Harnessing the power of cruciferous vegetables: developing a biomarker for Brassica vegetable consumption using urinary 3,3′-diindolylmethane.

Auteur(s) :
Fujioka N., Ransom BW., Carmella SG., Upadhyaya P., Lindgren BR., Roper-Batker A., Hatsukami DK., Fritz VA., Rohwer C., Hecht SS.
Date :
Oct, 2016
Source(s) :
Cancer prevention research (Philadelphia, Pa.). #9:10 p788-93
Adresse :
Division of Hematology, Oncology, and Transplantation, University of Minnesota, Minneapolis, Minnesota. Masonic Cancer Center, University of Minnesota, Minneapolis, Minnesota. fujio002@umn.edu

Sommaire de l'article

Glucobrassicin in Brassica vegetables gives rise to indole-3-carbinol, a compound with potent anti-cancer effects in preclinical models. We previously showed that the urinary metabolite 3,3'-diindolylmethane (DIM) could discriminate between volunteers fed high and low doses of Brassica vegetables. However, the quantitative relationship between glucobrassicin exposure and urinary DIM level is unclear. We conducted a clinical trial to examine the hypotheses that a range of glucobrassicin exposure from Brassica vegetables is reflected in urinary DIM, and that this effect plateaus. Forty-five subjects consumed vegetables, a mixture of Brussels sprouts and/or cabbage, at 1 of 7 discrete dose levels of glucobrassicin ranging from 25 to 500 μmol, once daily for two consecutive days. All urine was collected for 24 hours after each vegetable-eating session. Urinary DIM was measured using our published liquid chromatography-electrospray ionization-tandem mass spectrometry-selected reaction monitoring (LC/ESI-MS/MS-SRM) method. Urinary DIM excretion increased predictably with increasing glucobrassicin dose and plateaued between 200 and 300 μmol of glucobrassicin. The association between glucobrassicin dose and urinary DIM was strong and positive (R(2)=0.68). The majority of DIM was excreted in the first 12 hours after vegetable consumption. We conclude that urinary DIM is a reliable biomarker of glucobrassicin exposure and I3C uptake, and that feeding glucobrassicin beyond 200 μmol did not consistently lead to more urinary DIM, suggesting a plateau in potential chemopreventive benefit.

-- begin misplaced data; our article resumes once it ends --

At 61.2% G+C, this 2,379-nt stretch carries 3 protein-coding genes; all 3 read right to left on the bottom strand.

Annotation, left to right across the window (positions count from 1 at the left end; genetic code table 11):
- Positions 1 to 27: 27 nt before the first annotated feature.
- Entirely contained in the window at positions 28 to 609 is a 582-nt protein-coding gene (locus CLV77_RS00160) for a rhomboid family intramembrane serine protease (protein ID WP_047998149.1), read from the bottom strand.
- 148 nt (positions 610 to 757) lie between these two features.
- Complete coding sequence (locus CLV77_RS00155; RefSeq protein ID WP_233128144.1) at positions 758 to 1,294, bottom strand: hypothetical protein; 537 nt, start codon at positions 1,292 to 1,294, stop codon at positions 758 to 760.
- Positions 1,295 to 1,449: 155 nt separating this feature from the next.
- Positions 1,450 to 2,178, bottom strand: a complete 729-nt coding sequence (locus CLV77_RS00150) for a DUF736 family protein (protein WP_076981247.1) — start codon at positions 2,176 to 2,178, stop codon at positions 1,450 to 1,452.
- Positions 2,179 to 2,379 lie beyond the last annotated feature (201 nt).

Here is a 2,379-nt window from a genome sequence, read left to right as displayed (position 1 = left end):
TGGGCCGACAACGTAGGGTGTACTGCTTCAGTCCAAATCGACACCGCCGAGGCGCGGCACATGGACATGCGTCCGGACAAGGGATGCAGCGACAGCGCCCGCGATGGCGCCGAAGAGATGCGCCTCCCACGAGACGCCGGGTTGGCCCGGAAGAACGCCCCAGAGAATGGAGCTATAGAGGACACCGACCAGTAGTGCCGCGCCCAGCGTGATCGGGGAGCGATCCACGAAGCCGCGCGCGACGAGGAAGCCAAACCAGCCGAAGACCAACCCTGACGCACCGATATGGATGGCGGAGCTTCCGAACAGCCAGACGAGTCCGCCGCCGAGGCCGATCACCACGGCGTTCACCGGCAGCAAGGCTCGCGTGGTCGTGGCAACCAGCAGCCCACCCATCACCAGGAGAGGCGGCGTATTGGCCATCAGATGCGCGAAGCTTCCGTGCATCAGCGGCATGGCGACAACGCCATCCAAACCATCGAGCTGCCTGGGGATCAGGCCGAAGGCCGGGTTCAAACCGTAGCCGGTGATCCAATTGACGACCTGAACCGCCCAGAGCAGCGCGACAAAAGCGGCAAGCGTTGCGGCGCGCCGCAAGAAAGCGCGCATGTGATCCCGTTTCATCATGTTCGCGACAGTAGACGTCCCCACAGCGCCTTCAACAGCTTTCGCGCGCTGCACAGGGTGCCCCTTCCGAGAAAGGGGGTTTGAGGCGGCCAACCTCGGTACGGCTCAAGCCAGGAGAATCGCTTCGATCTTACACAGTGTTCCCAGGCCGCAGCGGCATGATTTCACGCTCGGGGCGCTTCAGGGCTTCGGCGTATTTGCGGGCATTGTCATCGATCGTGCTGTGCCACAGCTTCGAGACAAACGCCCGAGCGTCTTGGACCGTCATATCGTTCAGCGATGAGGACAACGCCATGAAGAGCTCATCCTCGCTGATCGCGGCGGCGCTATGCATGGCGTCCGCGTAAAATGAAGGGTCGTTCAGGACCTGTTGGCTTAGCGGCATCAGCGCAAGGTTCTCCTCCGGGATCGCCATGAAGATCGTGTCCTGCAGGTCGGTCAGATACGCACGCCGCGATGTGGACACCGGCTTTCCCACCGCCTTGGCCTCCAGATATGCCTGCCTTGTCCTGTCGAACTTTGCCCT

Source : Pubmed